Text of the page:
The Safest Provinces For Women, According To New Research

The Safest Provinces For Women, According To New Research
The Safest Provinces For Women, According To New Research

1st For Women, the home insurance brand specifically designed for women, has embarked on a campaign to uncover which province is the safest to live in after its nationwide survey of women uncovered that a shocking 76% feel unsafe in the country and 30% are considering emigration due to safety concerns. 

With female safety, a basic human right, constantly top of mind for South African women, the ‘Let’s talk About Safety’ survey of 6,596 women, revealed just how many are feeling ‘unsafe’ or ‘completely unsafe’ in everyday situations in their province. This included walking alone at night (98%) driving alone (77%), going out with friends (63%), walking alone during the day (66%) and even, simply, being alone at home (54%). Sadly, many respondents had also already been victim to a crime (61%) including a house robbery or break-in (32%), cellphone theft (24%), handbag theft (13%), smash and grab (8%), gender-based violence (6%) and hijacking (5%).

 Although eradicating crime is not a simple solution, 1st For Women wants to empower females to feel more fearless by providing expert advice, insurance protection, helpful tools and data insights that can help aid women to feel safer, which is why the ‘Safest Provinces Index’ was created.

By analysing both the South Africa Police Service (SAPS) crime data for January – September 2023, alongside the feelings on female safety from the nationwide survey, an index ranking 20 data points has uncovered the three safest provinces as Limpopo (scoring 92.11 out of 100), Mpumalanga (scoring 68.53) and the North West (scoring 67.45). 

Of those surveyed, Limpopo had the lowest number of females who felt ‘unsafe’ or ‘completely unsafe’, as well as who had been a victim of a crime, aligning with the findings from the most recent Victims of Crime Survey4. When considering crime reports, it also indexed best for lowest community-reported serious crimes, murders, assaults, property-related crimes (including burglaries) and theft of motor vehicles or motorcycles.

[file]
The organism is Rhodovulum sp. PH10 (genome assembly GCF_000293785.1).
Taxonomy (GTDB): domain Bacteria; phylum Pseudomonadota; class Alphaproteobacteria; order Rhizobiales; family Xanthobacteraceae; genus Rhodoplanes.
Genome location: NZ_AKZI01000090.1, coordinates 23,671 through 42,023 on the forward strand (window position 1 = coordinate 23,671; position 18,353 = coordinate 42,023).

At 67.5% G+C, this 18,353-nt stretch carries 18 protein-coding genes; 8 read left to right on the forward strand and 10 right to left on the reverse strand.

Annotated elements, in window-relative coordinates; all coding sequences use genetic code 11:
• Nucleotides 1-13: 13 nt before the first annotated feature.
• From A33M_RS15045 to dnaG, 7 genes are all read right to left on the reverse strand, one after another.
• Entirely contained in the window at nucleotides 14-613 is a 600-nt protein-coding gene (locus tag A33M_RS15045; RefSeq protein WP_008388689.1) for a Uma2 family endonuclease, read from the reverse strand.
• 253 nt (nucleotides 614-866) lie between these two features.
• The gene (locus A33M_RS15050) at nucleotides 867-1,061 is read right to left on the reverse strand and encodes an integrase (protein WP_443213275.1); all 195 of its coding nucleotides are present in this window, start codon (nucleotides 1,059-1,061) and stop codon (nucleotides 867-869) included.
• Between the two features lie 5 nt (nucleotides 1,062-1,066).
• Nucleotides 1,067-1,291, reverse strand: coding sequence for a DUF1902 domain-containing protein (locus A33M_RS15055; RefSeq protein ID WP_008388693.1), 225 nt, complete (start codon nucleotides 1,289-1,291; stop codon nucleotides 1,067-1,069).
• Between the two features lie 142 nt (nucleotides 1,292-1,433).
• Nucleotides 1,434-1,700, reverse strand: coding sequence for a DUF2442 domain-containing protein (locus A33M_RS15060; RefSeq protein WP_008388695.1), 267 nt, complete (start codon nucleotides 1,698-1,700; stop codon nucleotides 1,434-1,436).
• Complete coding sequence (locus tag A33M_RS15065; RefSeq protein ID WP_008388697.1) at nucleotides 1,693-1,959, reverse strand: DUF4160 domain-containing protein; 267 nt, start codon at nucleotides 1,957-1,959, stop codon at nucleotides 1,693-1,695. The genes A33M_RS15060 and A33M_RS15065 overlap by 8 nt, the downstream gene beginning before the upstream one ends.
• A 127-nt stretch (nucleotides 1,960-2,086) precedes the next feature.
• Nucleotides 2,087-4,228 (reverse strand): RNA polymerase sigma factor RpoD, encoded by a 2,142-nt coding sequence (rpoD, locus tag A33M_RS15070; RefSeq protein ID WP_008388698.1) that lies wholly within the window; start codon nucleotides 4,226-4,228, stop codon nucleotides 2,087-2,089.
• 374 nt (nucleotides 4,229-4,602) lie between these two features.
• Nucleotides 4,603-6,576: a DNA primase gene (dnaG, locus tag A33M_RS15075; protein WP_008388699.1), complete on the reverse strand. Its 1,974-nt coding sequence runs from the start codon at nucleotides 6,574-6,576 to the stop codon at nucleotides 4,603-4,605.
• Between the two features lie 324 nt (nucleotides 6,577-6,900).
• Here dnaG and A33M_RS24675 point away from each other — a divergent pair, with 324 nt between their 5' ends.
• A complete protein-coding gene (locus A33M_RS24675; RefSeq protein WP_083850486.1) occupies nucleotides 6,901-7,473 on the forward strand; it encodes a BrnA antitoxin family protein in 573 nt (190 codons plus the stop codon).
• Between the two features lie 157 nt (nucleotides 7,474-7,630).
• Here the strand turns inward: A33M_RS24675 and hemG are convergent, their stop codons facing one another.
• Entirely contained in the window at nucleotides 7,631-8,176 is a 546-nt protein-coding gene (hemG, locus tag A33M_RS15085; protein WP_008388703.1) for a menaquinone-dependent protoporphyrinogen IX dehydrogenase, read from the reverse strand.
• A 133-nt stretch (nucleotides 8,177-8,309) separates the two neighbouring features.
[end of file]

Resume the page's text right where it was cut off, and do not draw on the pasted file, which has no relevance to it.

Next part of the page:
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Head of 1st For Women Insurance, Seugnette van Wyngaard, explains that “Western Cape has come bottom of the safety index (scoring 37.47) as it had the highest reported crimes per 100,000 capita for community-reported serious crimes, property-related crimes and theft of, or from, a motor vehicle. However, despite reports for some crimes being high, this does not necessarily mean they are more frequent. The region has a well-established infrastructure for reporting crimes here and, as such, higher crime stats could be down to a more supportive reporting culture, which is actually a positive rather than a negative.

“The index is a reflection of crimes which have been reported only, and women’s perceptions of safety within their provinces, so can only give us part of the bigger picture. We’ve used the data available to us to highlight the provinces which score safest to help females choose where to live, work, study and, hopefully, feel more fearless here in South Africa.”

Wyngaard, offers women ten tips for staying safe no matter which province they reside in;

  1. Stay Informed: Keep abreast of local news and crime updates. Awareness of your surroundings is the first step towards personal safety.
  2. Buddy System: Arrange to travel with a friend or colleague if you believe an area or journey is unsafe. There’s strength in numbers, and companionship adds an extra layer of security.
  3. Avoid Risky Areas: Be mindful of your route and avoid poorly lit or unfamiliar areas, especially at night.
  4. Self-Defense Classes: Equip yourself with basic self-defense skills. Attend workshops or classes to enhance your ability to protect yourself if needed.
  5. Use Technology to Your Advantage: Leverage safety apps like the Guardian Angel App, designed to send alerts and your location to chosen contacts in case of an emergency.
  6. Home Security: Invest in robust home security measures. Install quality locks, alarms, security doors, and surveillance cameras to safeguard your residence.
  7. Car Safety: Ensure your vehicle is well-maintained and has working safety features. Be cautious of your surroundings, especially during car trips.
  8. Insurance for Protection: Secure your assets with reliable car and home insurance. These serve as financial safeguards in case of theft or damage.
  9. Trust Your Instincts: If something feels off, trust your instincts. If a situation seems unsafe, remove yourself from the situation and seek help as soon as possible.
  10. Emergency Numbers: Save emergency contacts in your phone and have them easily accessible so you know who to call in a crisis.”

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To view more findings from the study, including what could be done to make South Africa a safer place for women, please visit: